Thursday 30 June 2016

Bigger than the EU?

My two little congregations include loved and valued members from lots of back-grounds: Brazilian, Fijian, Finnish, German, Italian, Nigerian, Norwegian, Polish, Portuguese, South African and Zimbabwean. I hope I haven't missed anyone out – and yes, Brits are welcome too! That's not bad two small to medium villages. It's like a foretaste of Heaven, which the Bible describes as containing "a vast multitude, drawn from every tribe and language and people and nation."

So we belong to something that's much bigger than England, Britain, the EU or for that matter any nation or empire that's ever been. They are things but of a moment whereas the Church stretches back two thousand years and forwards for all eternity. That is why Christians cannot take a narrowly nationalistic view of life: our citizenship is in heaven and extends to all who follow Christ – currently some two and a half billion people.

There are many valid reasons why people might be unhappy with the EU as an institution: lack of accountability, too much bureaucracy, trade barriers against the Third World and the like. But one reason that can never be acceptable is fear and hatred of those who are different from us. Fear and hatred are simply not worthy of our glorious Lord and Saviour, who calls us all to belong to His great family and makes us one in His Spirit. Let us therefore continue to love one another, welcome the stranger and take our stand for the Gospel of Mercy and the King of Love.

Monday 6 June 2016

Go to Church and live longer?

Research published last month found that regular churchgoers were 33 per less likely to die during the 16 year study period than those who never attended. Frequent attenders also showed significantly lower risk of cancer (21% improvement) and cardiovascular disease (27% improvement). Even those who only go sporadically had improved survival rates compared to those who never do. Even when issues like smoking were factored out the improvements remained the same across the board. More details on for example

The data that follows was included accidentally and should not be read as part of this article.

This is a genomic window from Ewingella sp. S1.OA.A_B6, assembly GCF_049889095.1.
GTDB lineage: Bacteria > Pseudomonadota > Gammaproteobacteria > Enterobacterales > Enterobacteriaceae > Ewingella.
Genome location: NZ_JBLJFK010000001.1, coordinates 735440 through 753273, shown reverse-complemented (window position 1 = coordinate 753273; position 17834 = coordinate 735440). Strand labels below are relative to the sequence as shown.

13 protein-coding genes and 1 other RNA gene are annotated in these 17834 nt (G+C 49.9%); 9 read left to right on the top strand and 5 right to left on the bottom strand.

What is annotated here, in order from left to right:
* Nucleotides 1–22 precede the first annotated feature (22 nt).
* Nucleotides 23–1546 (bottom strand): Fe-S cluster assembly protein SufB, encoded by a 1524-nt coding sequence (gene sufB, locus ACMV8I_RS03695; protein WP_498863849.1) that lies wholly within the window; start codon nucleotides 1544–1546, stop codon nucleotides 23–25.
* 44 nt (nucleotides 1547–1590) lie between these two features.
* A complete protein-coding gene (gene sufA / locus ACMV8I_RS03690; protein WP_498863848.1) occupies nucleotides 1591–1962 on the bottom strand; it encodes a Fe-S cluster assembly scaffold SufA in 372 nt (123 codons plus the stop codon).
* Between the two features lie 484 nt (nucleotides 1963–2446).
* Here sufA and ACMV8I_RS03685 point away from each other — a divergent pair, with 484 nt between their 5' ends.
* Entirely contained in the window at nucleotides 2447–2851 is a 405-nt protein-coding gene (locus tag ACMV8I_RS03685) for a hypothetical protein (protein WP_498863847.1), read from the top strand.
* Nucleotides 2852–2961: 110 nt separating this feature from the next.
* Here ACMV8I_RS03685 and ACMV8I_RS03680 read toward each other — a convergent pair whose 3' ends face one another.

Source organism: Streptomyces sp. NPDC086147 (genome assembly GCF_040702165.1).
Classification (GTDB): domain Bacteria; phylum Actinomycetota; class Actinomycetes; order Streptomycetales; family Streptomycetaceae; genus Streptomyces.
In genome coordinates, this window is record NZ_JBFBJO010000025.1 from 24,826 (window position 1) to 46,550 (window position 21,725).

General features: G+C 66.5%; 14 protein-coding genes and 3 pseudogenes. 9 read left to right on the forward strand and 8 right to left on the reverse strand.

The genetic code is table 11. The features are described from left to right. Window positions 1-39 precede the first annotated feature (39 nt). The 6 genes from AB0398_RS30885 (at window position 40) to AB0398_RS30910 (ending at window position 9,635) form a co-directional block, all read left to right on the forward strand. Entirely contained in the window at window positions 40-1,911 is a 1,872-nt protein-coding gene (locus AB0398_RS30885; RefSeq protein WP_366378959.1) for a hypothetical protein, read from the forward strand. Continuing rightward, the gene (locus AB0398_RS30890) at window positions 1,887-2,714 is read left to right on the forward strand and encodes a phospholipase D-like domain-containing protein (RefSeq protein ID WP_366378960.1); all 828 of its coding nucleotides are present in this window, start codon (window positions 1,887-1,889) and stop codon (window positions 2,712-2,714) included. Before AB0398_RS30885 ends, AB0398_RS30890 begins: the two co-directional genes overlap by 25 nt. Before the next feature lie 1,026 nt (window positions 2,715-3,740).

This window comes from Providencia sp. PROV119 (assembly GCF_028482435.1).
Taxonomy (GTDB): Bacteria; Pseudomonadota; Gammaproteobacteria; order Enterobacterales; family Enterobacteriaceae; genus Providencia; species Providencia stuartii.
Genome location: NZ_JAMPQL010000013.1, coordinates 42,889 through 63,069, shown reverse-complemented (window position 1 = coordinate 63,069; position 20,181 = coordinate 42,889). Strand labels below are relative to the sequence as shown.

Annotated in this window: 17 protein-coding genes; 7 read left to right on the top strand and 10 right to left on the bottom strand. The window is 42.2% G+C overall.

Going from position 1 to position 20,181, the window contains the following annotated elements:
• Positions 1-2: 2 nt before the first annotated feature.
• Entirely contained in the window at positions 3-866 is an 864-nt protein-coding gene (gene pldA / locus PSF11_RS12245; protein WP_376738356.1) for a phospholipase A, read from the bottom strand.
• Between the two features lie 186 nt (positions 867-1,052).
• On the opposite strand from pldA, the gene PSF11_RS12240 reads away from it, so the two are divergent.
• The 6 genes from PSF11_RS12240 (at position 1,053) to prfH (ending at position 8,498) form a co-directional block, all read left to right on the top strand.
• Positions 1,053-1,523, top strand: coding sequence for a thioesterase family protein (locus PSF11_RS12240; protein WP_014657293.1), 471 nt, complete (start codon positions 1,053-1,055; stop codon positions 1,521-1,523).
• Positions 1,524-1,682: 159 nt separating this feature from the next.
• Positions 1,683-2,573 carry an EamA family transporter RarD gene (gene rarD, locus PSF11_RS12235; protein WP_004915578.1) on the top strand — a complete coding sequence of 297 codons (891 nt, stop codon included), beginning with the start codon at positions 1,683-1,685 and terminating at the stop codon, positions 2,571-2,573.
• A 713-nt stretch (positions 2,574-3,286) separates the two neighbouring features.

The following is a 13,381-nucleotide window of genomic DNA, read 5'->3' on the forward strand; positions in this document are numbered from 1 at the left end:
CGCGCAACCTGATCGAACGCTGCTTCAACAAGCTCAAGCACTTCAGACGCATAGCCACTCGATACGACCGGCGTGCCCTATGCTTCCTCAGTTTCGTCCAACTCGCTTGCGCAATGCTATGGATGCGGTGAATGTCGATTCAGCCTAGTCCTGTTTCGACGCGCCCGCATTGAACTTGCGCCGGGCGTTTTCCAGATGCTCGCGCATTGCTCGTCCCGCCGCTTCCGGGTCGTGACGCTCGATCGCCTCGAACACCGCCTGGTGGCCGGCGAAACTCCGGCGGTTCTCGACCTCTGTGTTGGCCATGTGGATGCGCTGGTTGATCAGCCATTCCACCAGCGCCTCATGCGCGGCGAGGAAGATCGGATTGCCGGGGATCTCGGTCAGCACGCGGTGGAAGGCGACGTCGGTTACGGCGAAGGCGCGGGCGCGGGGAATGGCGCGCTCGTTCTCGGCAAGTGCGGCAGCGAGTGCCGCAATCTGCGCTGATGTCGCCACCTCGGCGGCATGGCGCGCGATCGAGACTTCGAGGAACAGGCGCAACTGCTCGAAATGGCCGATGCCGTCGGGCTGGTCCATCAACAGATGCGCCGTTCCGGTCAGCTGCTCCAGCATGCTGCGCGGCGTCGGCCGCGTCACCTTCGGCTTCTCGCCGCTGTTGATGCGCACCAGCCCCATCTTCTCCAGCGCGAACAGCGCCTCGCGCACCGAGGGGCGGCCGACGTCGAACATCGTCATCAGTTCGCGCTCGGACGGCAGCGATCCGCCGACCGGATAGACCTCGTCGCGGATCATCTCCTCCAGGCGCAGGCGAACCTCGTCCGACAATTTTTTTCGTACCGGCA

The study followed the lives of 74,534 American nurses, all women. So what of men? Well there are other studies out there which show that the effect is less marked, but still significant for men. But all these studies seem to be American. I googled churchgoers live longer research and couldn't find a single British study on the net. I wonder why our epidemiologists don't think it's worth investigating…

What about reasons why this should be so? Here's some possibilities:
o being part of a supportive community?
o taking part in communal singing (which has independently been shown to reduce stress and boost health)?
o clean living – less drugs, tobacco and alcohol?
o believing that your life has value and purpose?
o finding peace of mind?
o trusting that you  are loved – by God and others?

What do you think?